The list of human cognitive biases is long. From the availability heuristic to the Zeigarnik effect, reading about them all is enough to make you despair that we'll ever be able to make logical decisions or plan rationally.
But here's the good news. Our brains might be strange machines but, if we're aware of our quirks, our many biases can be manipulated for good as well as ill. You may have read some of the more famous examples of this from the realm of public policy, such as making organ donation opt-out rather than opt-in, but there are also ways to turn our biases into action in the commercial realm as well.
Some of the best known of these are around pricing but our biases come into play when we're designing apps and websites too. Susan Weinschenk, author of 100 MORE Things Every Designer Needs to Know About People, has made her name cataloging them. If you're interested in a deep dive into the subject, her blog is a must-read. A strange but fascinating recent post offers a good example of why.
More nouns = more clicks
If you want more people to click on a sign-up or subscribe button, Weinschenk suggests in the post, try simply changing the wording from a verb phrase (E.g. 'Vote now!') to a noun ('Be a voter!'). Any elementary school kid could tell you these two things mean exactly the same thing, so why would the second wording result in way more clicks?
The suggestion is based on work by Stanford psychologists Gregory Walton. "In a series of experiments, he tested how different labels affect behavior. We tend to think that preferences and attitudes are stable. People like opera or they don't. People like to go dancing or they don't. Walton thought these attitudes and preferences might not be so stable after all," she explains. Could different labels affect the strength of our preferences, Walton wanted to know.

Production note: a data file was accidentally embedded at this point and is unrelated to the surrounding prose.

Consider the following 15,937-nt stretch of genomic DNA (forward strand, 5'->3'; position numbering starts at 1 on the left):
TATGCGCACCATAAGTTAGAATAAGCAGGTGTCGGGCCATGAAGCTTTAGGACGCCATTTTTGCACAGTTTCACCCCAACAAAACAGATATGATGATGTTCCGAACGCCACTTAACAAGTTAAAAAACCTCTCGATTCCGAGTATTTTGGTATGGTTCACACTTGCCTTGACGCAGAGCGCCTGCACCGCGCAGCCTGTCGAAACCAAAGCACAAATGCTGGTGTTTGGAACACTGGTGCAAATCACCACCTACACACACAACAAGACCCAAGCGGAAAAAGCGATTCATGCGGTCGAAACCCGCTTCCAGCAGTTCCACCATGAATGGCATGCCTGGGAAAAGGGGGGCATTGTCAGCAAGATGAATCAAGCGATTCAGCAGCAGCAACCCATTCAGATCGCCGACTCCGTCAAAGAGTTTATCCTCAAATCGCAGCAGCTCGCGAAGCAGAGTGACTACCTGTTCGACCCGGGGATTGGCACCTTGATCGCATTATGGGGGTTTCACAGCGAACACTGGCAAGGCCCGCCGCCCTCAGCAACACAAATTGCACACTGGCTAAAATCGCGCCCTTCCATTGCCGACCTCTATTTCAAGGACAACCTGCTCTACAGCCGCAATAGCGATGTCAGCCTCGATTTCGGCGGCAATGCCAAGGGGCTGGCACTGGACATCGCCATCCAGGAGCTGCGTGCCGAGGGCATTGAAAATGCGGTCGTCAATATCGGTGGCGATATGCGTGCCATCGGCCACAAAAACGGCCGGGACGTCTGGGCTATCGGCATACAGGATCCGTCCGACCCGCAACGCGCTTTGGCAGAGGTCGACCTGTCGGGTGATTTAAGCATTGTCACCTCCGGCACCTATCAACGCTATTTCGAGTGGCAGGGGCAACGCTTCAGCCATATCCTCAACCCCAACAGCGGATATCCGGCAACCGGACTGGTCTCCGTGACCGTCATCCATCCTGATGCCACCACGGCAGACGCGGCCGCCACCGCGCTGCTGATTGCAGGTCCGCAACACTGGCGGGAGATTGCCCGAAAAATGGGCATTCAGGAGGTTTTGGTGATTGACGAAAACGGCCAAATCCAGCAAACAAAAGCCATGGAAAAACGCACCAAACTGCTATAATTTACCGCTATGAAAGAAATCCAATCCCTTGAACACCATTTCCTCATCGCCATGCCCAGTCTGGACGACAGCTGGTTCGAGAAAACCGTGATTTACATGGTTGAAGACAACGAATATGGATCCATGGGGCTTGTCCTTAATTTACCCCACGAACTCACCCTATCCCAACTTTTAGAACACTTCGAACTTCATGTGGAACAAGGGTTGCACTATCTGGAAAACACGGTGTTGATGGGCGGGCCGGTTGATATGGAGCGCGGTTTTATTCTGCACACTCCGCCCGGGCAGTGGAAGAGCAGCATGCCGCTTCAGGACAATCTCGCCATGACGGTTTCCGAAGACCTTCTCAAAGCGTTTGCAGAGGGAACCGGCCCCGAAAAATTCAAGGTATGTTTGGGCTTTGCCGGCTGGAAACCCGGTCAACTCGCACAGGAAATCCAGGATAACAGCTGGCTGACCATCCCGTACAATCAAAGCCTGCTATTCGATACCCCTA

His studies revealed that when people were told, for example, 'Beth is a baseball fan,' they judged Beth to like baseball a whole lot more than if they were told 'Beth watches a lot of baseball.' In a follow-up experiment, Walton and his colleagues even proved that this difference in perception can affect real-life behavior. When people were asked 'How important is it to you to be a voter?' they were much more likely to register to vote than if they were asked 'How important is it to you to vote?'
What on earth is going on here? Weinschenk explains: "everyone has a need to belong. Using a noun invokes group identity. You're a voter, or you're a member, or you're a donor. When you ask people to do something and phrase it as a noun rather than a verb, you're invoking that sense of belonging to a group and people are much more likely to comply with your request."
Putting this insight to use
So what's the takeaway here for business owners? Besides reminding us that people are endlessly complex, Weinschenk insists this insight is useful for anyone who has to decide what text to put on a button or link.
Her first suggestion: "When naming a button on a form or landing page, consider using a noun, not a verb: 'Be a member' or 'Be a donor' instead of 'Donate now.'" Similarly, she suggests that when describing your products, nouns beat verbs. That means you should opt for, 'When you're ready to be an expert, check out our training courses,' rather than just 'Check out our training courses.'
Is might sound odd, but hey, if it might get you more clicks, it's at least worth an A/B test, right?